• cors.allowOrigin (java.lang.String) Whitespace-separated list of origins that the CORS filter must allow. Requests from origins not included here will be refused with an HTTP 403 "Forbidden" response. If set to (asterisk), any origin is allowed.
    Default:

  • cors.supportedMethods (java.lang.String) List of the supported HTTP methods. These are advertised through the Access-Control-Allow-Methods header and must also be implemented by the actual CORS web service. Requests for methods not included here will be refused by the CORS filter with an HTTP 405 "Method not allowed" response.
    Default: GET, POST, DELETE, HEAD

  • cors.allowSubdomains (java.lang.Boolean) If true the CORS filter will allow requests from any origin which is a subdomain origin of the allowed origins. A subdomain is matched by comparing its scheme and suffix (host name or IP address and optional port number).
    Default: false

  • cors.supportsCredentials (java.lang.Boolean) Indicates whether user credentials, such as cookies, HTTP authentication or client-side certificates, are supported. The CORS filter uses this value in constructing the Access-Control-Allow-Credentials header.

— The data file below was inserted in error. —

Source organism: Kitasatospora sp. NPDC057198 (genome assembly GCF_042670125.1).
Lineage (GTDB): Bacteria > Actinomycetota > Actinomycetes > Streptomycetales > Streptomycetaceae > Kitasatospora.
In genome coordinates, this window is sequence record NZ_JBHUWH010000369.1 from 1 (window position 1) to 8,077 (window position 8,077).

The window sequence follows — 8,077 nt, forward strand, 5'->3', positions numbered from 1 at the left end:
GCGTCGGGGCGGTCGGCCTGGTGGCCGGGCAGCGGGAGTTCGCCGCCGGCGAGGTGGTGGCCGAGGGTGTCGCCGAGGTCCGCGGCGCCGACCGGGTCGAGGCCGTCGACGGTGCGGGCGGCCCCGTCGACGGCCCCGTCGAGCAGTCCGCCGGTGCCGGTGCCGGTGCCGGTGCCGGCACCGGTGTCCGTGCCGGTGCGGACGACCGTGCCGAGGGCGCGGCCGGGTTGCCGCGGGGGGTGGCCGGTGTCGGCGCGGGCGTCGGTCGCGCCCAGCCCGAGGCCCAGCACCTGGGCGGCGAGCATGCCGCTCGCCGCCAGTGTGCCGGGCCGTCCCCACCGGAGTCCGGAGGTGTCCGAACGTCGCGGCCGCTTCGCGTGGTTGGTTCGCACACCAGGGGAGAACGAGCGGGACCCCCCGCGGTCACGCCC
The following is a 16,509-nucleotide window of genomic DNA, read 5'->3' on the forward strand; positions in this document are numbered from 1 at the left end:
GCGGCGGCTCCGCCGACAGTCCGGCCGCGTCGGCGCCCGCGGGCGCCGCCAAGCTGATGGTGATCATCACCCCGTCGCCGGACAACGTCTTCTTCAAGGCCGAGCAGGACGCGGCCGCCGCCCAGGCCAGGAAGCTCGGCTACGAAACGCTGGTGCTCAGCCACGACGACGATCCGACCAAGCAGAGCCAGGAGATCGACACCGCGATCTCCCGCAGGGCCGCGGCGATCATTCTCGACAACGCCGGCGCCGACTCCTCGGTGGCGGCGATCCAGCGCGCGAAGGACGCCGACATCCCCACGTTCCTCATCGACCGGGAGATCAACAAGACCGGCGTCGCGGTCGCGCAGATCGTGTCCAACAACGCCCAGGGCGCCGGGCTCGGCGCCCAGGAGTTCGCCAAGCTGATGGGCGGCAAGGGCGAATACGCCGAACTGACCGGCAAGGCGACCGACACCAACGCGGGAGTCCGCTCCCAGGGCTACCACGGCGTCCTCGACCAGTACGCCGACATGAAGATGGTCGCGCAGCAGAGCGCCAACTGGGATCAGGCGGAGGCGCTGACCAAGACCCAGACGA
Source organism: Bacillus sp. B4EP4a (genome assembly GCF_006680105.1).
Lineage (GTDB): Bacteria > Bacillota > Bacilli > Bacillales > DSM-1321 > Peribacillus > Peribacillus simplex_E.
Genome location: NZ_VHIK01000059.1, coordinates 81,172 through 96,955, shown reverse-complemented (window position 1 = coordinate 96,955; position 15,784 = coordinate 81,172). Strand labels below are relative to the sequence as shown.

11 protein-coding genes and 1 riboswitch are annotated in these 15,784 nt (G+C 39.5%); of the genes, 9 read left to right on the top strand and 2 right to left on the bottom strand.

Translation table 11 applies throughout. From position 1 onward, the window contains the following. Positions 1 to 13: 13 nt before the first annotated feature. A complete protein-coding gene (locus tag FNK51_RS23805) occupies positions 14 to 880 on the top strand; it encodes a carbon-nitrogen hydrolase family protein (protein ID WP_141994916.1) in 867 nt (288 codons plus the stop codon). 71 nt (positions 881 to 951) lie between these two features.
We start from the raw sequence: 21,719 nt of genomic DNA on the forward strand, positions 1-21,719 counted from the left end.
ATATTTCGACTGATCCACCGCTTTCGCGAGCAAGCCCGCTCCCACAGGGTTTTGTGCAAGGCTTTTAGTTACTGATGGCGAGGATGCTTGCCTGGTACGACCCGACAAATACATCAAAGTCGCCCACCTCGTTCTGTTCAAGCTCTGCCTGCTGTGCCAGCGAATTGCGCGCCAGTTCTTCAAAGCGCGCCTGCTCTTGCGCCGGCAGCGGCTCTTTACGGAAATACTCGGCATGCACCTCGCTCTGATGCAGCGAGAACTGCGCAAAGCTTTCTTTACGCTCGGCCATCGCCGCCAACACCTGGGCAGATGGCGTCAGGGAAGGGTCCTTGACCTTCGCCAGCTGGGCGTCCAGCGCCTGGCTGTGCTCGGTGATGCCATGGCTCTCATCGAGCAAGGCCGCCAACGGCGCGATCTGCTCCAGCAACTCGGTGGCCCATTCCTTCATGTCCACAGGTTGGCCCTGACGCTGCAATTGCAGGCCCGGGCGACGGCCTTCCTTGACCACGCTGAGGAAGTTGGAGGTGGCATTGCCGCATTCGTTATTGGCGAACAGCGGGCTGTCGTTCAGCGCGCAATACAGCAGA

Default: false

  • cors.maxAge (java.lang.Integer) Indicates how long the results of a preflight request can be cached by the web browser, in seconds. If -1 unspecified. This information is passed to the browser via the Access-Control-Max-Age header.
    Default: 3600

Central configuration files versus inline configuration

Appkit supports configuring most aspects of Appkit modules (for example, platforms, services, processors) centrally using the configuration files found in the /conf folder. These configuration files support hierarchical cascading of the files via our open-source project Fig. Alternatively, configurations are provided inline in the JSP pages via the various Appkit tags such as the search:platform tag.

The configuration files are organised by horizontally by function or by module. The main ones are organised by folder as follows:

/conf
	/platforms
	/processors
	/security
	/services

Hierarchical configuration

To make version control and specialisation of configuration easier the configuration is loaded hierarchically. To give an example, in the /platforms folder you might find a folder for the /gsa and/or '`/solr`:

/conf
	/platforms